Orthotopic liver transplantation for patients with hepatitis B virus–related liver disease

Authors

  • Satoru Todo,

    1. Department of Surgerya, University Health Center of Pittsburgh, University of Pittsburgh, Pittsburgh, Pennsylvania 15213
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  • Anthony J. Demetris,

    1. Department of Pathology, University Health Center of Pittsburgh, University of Pittsburgh, Pittsburgh, Pennsylvania 15213
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  • David van Thiel,

    1. Department of Surgerya, University Health Center of Pittsburgh, University of Pittsburgh, Pittsburgh, Pennsylvania 15213
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  • Lewis Teperman,

    1. Department of Surgerya, University Health Center of Pittsburgh, University of Pittsburgh, Pittsburgh, Pennsylvania 15213
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  • John J. Fung,

    1. Department of Surgerya, University Health Center of Pittsburgh, University of Pittsburgh, Pittsburgh, Pennsylvania 15213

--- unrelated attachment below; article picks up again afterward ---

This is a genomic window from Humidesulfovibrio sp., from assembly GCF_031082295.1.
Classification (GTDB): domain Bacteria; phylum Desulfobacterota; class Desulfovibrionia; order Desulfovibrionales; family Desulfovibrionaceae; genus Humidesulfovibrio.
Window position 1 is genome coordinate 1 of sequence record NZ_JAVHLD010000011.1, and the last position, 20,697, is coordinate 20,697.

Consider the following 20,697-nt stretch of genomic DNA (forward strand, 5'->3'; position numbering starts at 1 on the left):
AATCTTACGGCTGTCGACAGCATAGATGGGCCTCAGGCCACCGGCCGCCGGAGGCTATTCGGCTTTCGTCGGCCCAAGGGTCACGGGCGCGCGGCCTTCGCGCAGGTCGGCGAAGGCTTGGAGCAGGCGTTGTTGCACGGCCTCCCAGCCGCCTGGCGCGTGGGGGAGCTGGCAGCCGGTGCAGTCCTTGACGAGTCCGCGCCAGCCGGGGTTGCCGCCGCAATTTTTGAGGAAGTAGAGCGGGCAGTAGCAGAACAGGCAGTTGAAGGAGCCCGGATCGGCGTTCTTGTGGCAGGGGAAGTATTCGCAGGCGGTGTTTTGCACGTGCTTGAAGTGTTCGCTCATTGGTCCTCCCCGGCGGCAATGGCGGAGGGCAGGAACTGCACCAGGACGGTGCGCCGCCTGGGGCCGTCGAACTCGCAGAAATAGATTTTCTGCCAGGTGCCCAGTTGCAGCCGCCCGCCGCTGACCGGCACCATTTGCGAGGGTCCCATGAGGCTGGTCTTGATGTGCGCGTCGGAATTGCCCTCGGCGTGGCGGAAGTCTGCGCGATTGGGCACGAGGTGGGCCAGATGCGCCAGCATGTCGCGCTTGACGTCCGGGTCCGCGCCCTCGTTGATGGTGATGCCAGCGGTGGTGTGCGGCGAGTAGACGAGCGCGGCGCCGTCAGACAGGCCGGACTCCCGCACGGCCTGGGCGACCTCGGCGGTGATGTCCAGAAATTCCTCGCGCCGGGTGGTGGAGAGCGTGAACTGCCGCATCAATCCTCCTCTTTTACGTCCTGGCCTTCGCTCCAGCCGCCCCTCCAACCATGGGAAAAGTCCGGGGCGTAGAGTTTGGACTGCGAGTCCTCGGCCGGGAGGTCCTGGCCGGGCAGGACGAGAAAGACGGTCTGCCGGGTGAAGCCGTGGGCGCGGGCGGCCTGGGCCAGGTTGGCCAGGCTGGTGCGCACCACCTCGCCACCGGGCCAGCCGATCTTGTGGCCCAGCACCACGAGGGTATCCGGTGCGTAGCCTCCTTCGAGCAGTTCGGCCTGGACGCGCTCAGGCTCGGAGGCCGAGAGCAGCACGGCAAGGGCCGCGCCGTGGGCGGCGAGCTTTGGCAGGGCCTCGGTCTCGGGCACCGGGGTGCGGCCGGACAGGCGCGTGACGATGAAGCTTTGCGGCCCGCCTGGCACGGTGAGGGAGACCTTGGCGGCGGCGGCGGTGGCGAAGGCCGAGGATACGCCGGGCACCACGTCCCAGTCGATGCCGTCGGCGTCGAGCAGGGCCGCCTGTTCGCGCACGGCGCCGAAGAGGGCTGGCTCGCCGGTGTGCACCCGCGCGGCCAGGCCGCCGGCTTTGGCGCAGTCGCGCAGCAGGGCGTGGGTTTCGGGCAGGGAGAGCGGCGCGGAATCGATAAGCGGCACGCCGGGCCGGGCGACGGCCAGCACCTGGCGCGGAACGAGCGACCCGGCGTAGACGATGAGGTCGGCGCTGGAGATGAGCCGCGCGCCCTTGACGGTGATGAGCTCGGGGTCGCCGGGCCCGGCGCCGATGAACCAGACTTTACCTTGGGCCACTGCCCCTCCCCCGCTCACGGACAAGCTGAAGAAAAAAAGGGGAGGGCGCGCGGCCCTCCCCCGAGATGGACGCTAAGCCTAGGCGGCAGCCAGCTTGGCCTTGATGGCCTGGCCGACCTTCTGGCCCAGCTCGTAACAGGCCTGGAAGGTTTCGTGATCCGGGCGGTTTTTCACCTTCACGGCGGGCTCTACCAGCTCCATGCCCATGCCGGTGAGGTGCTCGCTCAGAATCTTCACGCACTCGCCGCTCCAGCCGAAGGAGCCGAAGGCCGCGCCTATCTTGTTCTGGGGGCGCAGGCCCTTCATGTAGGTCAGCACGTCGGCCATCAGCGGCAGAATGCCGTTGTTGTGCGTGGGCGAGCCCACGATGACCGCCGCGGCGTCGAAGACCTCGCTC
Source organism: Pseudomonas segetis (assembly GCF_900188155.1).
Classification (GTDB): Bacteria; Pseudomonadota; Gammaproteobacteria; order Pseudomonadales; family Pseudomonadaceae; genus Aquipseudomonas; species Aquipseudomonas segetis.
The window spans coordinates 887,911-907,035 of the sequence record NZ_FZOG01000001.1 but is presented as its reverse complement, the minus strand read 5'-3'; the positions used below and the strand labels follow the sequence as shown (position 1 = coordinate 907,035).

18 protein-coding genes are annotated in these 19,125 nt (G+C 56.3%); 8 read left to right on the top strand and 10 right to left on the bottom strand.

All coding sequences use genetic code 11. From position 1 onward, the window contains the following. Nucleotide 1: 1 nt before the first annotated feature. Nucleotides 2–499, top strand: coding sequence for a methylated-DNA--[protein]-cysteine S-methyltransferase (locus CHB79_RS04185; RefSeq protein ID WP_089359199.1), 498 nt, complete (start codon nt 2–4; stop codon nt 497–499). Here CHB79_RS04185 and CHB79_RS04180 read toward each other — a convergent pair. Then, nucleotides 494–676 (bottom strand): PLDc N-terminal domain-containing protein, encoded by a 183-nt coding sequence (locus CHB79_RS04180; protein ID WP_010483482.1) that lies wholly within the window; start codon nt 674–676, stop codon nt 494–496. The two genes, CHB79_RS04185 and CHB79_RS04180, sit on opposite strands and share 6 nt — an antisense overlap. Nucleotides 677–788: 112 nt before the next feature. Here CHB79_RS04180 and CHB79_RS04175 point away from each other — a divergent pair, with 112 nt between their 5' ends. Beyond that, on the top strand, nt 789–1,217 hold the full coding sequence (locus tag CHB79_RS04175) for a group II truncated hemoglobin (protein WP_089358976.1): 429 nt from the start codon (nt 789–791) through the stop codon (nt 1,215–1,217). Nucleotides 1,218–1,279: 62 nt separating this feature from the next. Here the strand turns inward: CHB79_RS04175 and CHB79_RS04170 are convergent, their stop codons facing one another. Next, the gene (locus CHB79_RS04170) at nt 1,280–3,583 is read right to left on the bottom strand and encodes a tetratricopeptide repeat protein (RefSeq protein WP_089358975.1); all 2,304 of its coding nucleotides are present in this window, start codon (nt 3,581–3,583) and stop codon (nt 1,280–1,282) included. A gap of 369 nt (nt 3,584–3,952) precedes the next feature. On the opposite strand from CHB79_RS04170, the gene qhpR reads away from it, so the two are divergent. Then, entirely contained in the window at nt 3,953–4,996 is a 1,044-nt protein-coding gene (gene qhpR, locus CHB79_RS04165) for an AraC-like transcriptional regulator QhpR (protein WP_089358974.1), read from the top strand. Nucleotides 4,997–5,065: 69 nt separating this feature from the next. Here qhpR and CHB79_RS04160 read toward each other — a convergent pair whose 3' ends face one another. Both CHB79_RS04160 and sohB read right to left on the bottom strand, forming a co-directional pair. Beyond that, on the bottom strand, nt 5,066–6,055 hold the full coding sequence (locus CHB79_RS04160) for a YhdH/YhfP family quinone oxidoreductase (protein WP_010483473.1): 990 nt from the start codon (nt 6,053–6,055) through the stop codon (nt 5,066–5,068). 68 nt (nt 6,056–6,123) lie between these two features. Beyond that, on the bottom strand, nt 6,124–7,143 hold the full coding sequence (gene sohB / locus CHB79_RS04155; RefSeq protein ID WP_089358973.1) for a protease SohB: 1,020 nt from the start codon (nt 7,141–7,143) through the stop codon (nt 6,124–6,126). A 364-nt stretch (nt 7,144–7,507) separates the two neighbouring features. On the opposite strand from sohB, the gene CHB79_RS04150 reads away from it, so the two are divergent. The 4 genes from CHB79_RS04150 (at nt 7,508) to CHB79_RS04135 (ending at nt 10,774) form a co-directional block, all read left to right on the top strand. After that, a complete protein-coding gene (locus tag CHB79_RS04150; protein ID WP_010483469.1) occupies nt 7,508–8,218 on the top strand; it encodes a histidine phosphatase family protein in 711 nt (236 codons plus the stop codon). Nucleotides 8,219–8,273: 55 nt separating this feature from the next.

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  • Thomas E. Starzl M.D., Ph.D.

    Corresponding author
    1. Department of Surgerya, University Health Center of Pittsburgh, University of Pittsburgh, Pittsburgh, Pennsylvania 15213
    • Department of Surgery, 3601 Fifth Avenue, Falk Clinic, Pittsburgh, PA 15213
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Abstract

Fifty-nine patients with prior hepatitis B virus infection underwent orthotopic liver transplantation. During the first 2 mo, mortality was not significantly different in the hepatitis B virus–infected group (25.5%) vs. a hepatitis B virus–immune control group (21%). Beyond 2 mo, the mortality, rate of graft loss, need for retransplantation and incidence of abnormal liver function were significantly higher in the hepatitis B virus–infected group. Treatment of the hepatitis B virus infection was attempted with passive immunization, combined active and passive immunization, α-interferon or nothing. The clinical outcome was not significantly influenced by any of these therapies. However, of the patients who lived more than 60 days, 6 of 22 treated with active plus passive immunization were cleared of HBsAg, something achieved once in 16 patients treated with α-interferon, never in 3 patients with passive immunization only and once in 4 patients with no therapy. In patients with recurrent hepatitis B virus infection, the pace of hepatitis development in the graft appeared to be accelerated, and this was particularly striking in patients who underwent multiple retransplantations at progressively shorter intervals. None of the patients who became HBsAg-negative had HBeAg preoperatively. (HEPATOLOGY 1991;13:619–626.)

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